posted June 11, 2003

Book Examines Mentoring of New Faculty

A new book by Dr. Caroline Simon of the Hope College faculty addresses a topic close to home: the mentoring of new faculty at church-related colleges.

Dr. Simon, a professor of philosophy, is the lead author of "Mentoring for Mission: Nurturing New Faculty at Church-Related Colleges," published recently by Wm. B. Eerdmans Publishing Co.

The book offers suggestions for schools interested in building or enhancing programs geared toward helping young faculty develop as teachers and scholars within their school's particular context. It draws on the experiences of Hope, which is affiliated with the Reformed Church in America, and a number of other Protestant and Catholic colleges and universities.

Simon stresses that the book doesn't present a road map, but rather coaches institutions to develop their own practical wisdom so that they can develop programs that fit their individual culture and identity.

"We're not telling people the 'one way' to mentor faculty," she said. "But we are giving them a strategy for how to think about a unified vision and how that vision relates to their particular institution."

The book considers topics such as Christian views of personhood, the role of Christian virtues in mentoring, the value of mentoring in discerning one's particular calling as a teacher and a scholar, and how different emphases of particular Christian traditions shape mentoring at schools founded by different religious bodies. The book also includes advice on program design and implementation, problem-solving for ongoing mentoring programs, and how institutions can sustain mentoring even amid the busyness of day-to-day life.

Colleges and universities that engage in mentoring, Simon said, can realize an added benefit beyond the difference made to the individual faculty members, since the process requires each school to be deliberate about understanding the role of its Christian tradition.

"Doing new faculty development has an additional benefit for the institution in that it forces the institution to figure out who it is," she said. "That can keep the conversation of how the Christian background of the college is relevant to the academic mission on the front burner of the institution."

The book was developed through the "Mentoring Models Initiative," a cooperative effort funded by the Lilly Fellows Program in Humanities and the Arts, a national network of more than 60 church-related colleges and universities interested in exploring Christian understandings of the nature of the academic vocation. Simon worked with seven other authors in surveying the experiences of institutions that had run mentoring programs with network support, including Hope.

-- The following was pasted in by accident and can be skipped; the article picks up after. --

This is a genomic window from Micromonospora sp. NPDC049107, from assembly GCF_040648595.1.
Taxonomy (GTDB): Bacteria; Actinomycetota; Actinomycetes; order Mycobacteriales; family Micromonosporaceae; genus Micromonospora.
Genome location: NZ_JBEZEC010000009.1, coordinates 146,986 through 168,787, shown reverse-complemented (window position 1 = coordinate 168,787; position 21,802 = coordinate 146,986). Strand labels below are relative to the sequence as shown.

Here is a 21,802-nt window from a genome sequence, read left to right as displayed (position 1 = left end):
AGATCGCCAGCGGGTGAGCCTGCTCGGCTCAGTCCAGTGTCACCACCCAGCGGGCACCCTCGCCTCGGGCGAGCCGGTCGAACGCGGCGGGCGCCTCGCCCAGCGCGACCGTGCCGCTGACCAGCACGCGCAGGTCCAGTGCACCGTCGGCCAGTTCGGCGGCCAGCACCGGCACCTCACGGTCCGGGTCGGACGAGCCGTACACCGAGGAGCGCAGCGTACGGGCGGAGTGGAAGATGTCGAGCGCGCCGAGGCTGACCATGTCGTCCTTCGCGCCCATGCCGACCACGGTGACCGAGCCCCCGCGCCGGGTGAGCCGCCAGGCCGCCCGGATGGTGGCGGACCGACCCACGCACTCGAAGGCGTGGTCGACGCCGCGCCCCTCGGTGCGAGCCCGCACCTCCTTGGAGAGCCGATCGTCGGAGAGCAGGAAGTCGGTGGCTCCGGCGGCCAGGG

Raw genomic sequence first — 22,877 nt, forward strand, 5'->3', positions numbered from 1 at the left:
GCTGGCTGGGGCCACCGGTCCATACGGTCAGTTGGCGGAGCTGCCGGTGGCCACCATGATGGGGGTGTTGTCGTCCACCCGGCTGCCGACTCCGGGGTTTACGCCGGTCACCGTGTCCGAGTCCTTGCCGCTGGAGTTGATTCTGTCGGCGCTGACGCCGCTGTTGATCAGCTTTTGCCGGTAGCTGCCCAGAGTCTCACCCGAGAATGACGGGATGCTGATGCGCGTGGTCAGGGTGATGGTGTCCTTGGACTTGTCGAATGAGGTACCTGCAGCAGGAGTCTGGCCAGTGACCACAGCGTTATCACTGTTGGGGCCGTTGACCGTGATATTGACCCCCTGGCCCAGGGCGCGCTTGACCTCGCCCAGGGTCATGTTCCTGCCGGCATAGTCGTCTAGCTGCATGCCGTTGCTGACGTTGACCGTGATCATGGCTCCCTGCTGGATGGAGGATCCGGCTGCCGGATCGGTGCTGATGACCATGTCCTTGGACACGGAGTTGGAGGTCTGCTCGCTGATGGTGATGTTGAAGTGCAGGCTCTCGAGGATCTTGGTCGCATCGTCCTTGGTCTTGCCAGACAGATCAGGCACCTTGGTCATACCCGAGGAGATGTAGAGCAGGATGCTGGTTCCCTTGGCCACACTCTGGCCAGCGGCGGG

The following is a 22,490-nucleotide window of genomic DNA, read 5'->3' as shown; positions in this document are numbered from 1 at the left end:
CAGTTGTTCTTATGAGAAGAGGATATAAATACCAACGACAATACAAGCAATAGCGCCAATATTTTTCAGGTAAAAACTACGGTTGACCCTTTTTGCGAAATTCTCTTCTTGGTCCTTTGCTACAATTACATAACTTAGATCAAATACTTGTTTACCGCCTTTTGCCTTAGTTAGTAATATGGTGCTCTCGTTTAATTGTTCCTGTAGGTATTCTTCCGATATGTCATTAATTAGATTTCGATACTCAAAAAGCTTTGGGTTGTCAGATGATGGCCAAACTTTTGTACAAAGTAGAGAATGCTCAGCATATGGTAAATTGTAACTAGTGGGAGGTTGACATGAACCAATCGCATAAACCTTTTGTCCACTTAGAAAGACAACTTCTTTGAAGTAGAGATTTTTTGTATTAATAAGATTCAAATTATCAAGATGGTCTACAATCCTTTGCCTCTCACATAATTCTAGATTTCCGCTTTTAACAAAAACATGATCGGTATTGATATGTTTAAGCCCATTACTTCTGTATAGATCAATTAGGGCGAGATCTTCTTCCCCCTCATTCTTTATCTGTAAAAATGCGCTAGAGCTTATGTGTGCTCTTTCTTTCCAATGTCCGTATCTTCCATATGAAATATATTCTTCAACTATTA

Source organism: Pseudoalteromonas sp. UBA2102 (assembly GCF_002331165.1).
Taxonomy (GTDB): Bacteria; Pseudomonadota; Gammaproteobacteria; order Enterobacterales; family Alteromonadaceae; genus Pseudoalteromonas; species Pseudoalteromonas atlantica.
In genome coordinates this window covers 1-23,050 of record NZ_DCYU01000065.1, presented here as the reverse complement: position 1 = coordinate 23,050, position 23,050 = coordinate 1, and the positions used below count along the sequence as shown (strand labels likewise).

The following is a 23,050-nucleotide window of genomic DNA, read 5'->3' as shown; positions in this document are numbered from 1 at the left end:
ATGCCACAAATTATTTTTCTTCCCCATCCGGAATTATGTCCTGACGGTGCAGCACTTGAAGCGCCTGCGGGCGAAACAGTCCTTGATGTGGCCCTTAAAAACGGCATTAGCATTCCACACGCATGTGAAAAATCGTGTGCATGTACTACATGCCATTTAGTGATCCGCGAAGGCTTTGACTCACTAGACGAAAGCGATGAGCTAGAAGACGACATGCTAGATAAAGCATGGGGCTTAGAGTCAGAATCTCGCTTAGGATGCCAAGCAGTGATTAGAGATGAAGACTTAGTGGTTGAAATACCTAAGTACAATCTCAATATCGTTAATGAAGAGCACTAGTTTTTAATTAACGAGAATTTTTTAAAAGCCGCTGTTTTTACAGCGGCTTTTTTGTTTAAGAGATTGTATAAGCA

Simon had experienced Hope's "Teaching Enhancement Workshop" as a new faculty member in 1988. She subsequently led portions of the college's faculty mentoring program, and also directed a Hope-hosted summer institute sponsored by the Lilly Fellows Program in Humanities and the Arts for young doctoral scholars from around the nation interested in considering how Christian faith can inform higher education.

In exploring the topic from a general perspective, Simon noted that she developed a deeper appreciation for Hope's commitment to mentoring.

"One of the things I learned from this process was that there are many, many places that are doing far less than Hope is in faculty development," she said. "We as faculty can be grateful for what the college does."

The college's multi-day "Teaching Enhancement Workshop" for new faculty runs shortly before the start of classes each fall. Ongoing mentoring for new faculty at Hope includes an additional workshop in the summer, as well as connecting professors in their second year at the college with a senior faculty member who can provide both suggestions concerning professional development and perspective on being a member of the Hope community in particular.

Simon's co-authors represent a variety of experiences in church-related higher education. They are: Laura Bloxham, professor of English at Whitworth College; Denise Doyle, vice president for academic and student affairs at the University of the Incarnate Word; Mel Hailey, professor of political science at Abilene Christian University; Jane Hokanson Hawks, associate professor of nursing at Midland Lutheran College; Kathleen Light, associate professor of nursing at the University of the Incarnate Word; Dominic P. Scibilia, a member of the religion faculty at St. Peter's Preparatory School, New Jersey; and Ernest Simmons, professor of religion at Concordia College.

"Mentoring for Mission: Nurturing New Faculty at Church Related Colleges" is 139 pages long, and is available in paperback for $14.